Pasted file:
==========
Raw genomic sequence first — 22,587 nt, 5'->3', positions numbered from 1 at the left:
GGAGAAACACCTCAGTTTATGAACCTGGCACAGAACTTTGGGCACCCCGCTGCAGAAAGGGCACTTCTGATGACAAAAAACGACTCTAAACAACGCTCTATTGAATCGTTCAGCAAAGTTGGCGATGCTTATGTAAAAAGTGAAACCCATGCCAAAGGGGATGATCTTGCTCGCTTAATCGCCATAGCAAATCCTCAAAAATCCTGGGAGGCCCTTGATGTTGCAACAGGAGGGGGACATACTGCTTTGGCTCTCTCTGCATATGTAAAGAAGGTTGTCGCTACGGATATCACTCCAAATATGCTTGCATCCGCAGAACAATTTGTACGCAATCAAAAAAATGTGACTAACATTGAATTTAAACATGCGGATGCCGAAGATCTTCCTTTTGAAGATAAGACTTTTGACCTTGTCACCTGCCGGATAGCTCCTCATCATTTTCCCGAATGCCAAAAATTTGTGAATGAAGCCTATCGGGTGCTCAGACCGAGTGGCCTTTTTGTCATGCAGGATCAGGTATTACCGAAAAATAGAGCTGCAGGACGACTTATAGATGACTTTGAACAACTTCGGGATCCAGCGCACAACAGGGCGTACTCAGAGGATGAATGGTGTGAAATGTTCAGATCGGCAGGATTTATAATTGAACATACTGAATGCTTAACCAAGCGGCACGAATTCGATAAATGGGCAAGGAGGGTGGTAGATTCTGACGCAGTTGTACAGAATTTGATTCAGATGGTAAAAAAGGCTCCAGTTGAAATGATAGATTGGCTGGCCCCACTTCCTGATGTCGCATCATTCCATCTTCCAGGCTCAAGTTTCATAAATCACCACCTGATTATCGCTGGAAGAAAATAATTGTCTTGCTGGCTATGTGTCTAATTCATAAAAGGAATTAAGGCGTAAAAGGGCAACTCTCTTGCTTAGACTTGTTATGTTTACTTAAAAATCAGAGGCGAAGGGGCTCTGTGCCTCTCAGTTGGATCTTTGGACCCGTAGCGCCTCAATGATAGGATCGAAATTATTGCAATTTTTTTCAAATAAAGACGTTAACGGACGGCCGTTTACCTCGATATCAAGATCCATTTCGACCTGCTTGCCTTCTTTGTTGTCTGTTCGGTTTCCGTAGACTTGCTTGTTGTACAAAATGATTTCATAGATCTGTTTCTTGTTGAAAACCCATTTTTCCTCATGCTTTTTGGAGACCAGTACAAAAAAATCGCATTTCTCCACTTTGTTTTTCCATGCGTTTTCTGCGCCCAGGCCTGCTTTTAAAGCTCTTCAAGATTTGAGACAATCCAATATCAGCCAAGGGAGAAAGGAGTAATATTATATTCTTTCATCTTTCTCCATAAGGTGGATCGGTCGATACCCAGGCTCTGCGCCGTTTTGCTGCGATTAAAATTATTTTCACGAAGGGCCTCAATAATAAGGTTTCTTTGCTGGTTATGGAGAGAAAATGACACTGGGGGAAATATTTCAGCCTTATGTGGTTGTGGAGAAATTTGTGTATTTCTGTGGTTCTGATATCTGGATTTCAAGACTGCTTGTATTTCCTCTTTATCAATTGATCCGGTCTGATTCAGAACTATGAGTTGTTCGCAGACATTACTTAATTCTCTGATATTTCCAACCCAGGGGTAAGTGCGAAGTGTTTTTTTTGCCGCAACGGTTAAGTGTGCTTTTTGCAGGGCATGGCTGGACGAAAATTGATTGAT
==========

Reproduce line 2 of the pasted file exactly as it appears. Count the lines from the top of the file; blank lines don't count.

GGAGAAACACCTCAGTTTATGAACCTGGCACAGAACTTTGGGCACCCCGCTGCAGAAAGGGCACTTCTGATGACAAAAAACGACTCTAAACAACGCTCTATTGAATCGTTCAGCAAAGTTGGCGATGCTTATGTAAAAAGTGAAACCCATGCCAAAGGGGATGATCTTGCTCGCTTAATCGCCATAGCAAATCCTCAAAAATCCTGGGAGGCCCTTGATGTTGCAACAGGAGGGGGACATACTGCTTTGGCTCTCTCTGCATATGTAAAGAAGGTTGTCGCTACGGATATCACTCCAAATATGCTTGCATCCGCAGAACAATTTGTACGCAATCAAAAAAATGTGACTAACATTGAATTTAAACATGCGGATGCCGAAGATCTTCCTTTTGAAGATAAGACTTTTGACCTTGTCACCTGCCGGATAGCTCCTCATCATTTTCCCGAATGCCAAAAATTTGTGAATGAAGCCTATCGGGTGCTCAGACCGAGTGGCCTTTTTGTCATGCAGGATCAGGTATTACCGAAAAATAGAGCTGCAGGACGACTTATAGATGACTTTGAACAACTTCGGGATCCAGCGCACAACAGGGCGTACTCAGAGGATGAATGGTGTGAAATGTTCAGATCGGCAGGATTTATAATTGAACATACTGAATGCTTAACCAAGCGGCACGAATTCGATAAATGGGCAAGGAGGGTGGTAGATTCTGACGCAGTTGTACAGAATTTGATTCAGATGGTAAAAAAGGCTCCAGTTGAAATGATAGATTGGCTGGCCCCACTTCCTGATGTCGCATCATTCCATCTTCCAGGCTCAAGTTTCATAAATCACCACCTGATTATCGCTGGAAGAAAATAATTGTCTTGCTGGCTATGTGTCTAATTCATAAAAGGAATTAAGGCGTAAAAGGGCAACTCTCTTGCTTAGACTTGTTATGTTTACTTAAAAATCAGAGGCGAAGGGGCTCTGTGCCTCTCAGTTGGATCTTTGGACCCGTAGCGCCTCAATGATAGGATCGAAATTATTGCAATTTTTTTCAAATAAAGACGTTAACGGACGGCCGTTTACCTCGATATCAAGATCCATTTCGACCTGCTTGCCTTCTTTGTTGTCTGTTCGGTTTCCGTAGACTTGCTTGTTGTACAAAATGATTTCATAGATCTGTTTCTTGTTGAAAACCCATTTTTCCTCATGCTTTTTGGAGACCAGTACAAAAAAATCGCATTTCTCCACTTTGTTTTTCCATGCGTTTTCTGCGCCCAGGCCTGCTTTTAAAGCTCTTCAAGATTTGAGACAATCCAATATCAGCCAAGGGAGAAAGGAGTAATATTATATTCTTTCATCTTTCTCCATAAGGTGGATCGGTCGATACCCAGGCTCTGCGCCGTTTTGCTGCGATTAAAATTATTTTCACGAAGGGCCTCAATAATAAGGTTTCTTTGCTGGTTATGGAGAGAAAATGACACTGGGGGAAATATTTCAGCCTTATGTGGTTGTGGAGAAATTTGTGTATTTCTGTGGTTCTGATATCTGGATTTCAAGACTGCTTGTATTTCCTCTTTATCAATTGATCCGGTCTGATTCAGAACTATGAGTTGTTCGCAGACATTACTTAATTCTCTGATATTTCCAACCCAGGGGTAAGTGCGAAGTGTTTTTTTTGCCGCAACGGTTAAGTGTGCTTTTTGCAGGGCATGGCTGGACGAAAATTGATTGAT